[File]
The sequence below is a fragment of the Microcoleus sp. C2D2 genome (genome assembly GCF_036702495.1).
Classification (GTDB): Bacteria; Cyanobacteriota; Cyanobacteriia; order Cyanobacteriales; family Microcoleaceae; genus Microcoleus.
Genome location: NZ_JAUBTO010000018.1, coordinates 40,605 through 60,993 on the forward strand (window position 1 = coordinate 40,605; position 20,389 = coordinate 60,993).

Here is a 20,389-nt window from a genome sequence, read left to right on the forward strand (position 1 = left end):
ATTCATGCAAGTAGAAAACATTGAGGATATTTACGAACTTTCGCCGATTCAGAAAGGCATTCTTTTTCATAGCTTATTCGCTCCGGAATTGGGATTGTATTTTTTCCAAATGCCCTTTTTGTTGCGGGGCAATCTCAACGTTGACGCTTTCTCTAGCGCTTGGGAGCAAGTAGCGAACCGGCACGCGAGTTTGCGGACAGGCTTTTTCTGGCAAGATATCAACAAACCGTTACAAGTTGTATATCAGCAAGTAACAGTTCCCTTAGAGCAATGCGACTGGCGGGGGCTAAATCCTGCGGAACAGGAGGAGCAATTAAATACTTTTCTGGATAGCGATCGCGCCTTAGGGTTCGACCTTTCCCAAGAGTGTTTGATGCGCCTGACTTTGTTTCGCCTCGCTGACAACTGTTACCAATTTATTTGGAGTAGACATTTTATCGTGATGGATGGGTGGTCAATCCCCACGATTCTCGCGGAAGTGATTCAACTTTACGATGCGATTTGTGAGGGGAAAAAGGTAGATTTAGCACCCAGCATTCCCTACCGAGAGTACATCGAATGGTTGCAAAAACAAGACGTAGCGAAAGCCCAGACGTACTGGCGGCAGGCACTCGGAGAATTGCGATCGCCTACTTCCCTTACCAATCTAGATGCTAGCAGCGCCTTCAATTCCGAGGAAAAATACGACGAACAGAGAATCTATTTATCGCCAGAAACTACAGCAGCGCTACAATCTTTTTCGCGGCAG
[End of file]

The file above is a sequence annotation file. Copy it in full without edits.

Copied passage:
The sequence below is a fragment of the Microcoleus sp. C2D2 genome (genome assembly GCF_036702495.1).
Classification (GTDB): Bacteria; Cyanobacteriota; Cyanobacteriia; order Cyanobacteriales; family Microcoleaceae; genus Microcoleus.
Genome location: NZ_JAUBTO010000018.1, coordinates 40,605 through 60,993 on the forward strand (window position 1 = coordinate 40,605; position 20,389 = coordinate 60,993).

Here is a 20,389-nt window from a genome sequence, read left to right on the forward strand (position 1 = left end):
ATTCATGCAAGTAGAAAACATTGAGGATATTTACGAACTTTCGCCGATTCAGAAAGGCATTCTTTTTCATAGCTTATTCGCTCCGGAATTGGGATTGTATTTTTTCCAAATGCCCTTTTTGTTGCGGGGCAATCTCAACGTTGACGCTTTCTCTAGCGCTTGGGAGCAAGTAGCGAACCGGCACGCGAGTTTGCGGACAGGCTTTTTCTGGCAAGATATCAACAAACCGTTACAAGTTGTATATCAGCAAGTAACAGTTCCCTTAGAGCAATGCGACTGGCGGGGGCTAAATCCTGCGGAACAGGAGGAGCAATTAAATACTTTTCTGGATAGCGATCGCGCCTTAGGGTTCGACCTTTCCCAAGAGTGTTTGATGCGCCTGACTTTGTTTCGCCTCGCTGACAACTGTTACCAATTTATTTGGAGTAGACATTTTATCGTGATGGATGGGTGGTCAATCCCCACGATTCTCGCGGAAGTGATTCAACTTTACGATGCGATTTGTGAGGGGAAAAAGGTAGATTTAGCACCCAGCATTCCCTACCGAGAGTACATCGAATGGTTGCAAAAACAAGACGTAGCGAAAGCCCAGACGTACTGGCGGCAGGCACTCGGAGAATTGCGATCGCCTACTTCCCTTACCAATCTAGATGCTAGCAGCGCCTTCAATTCCGAGGAAAAATACGACGAACAGAGAATCTATTTATCGCCAGAAACTACAGCAGCGCTACAATCTTTTTCGCGGCAG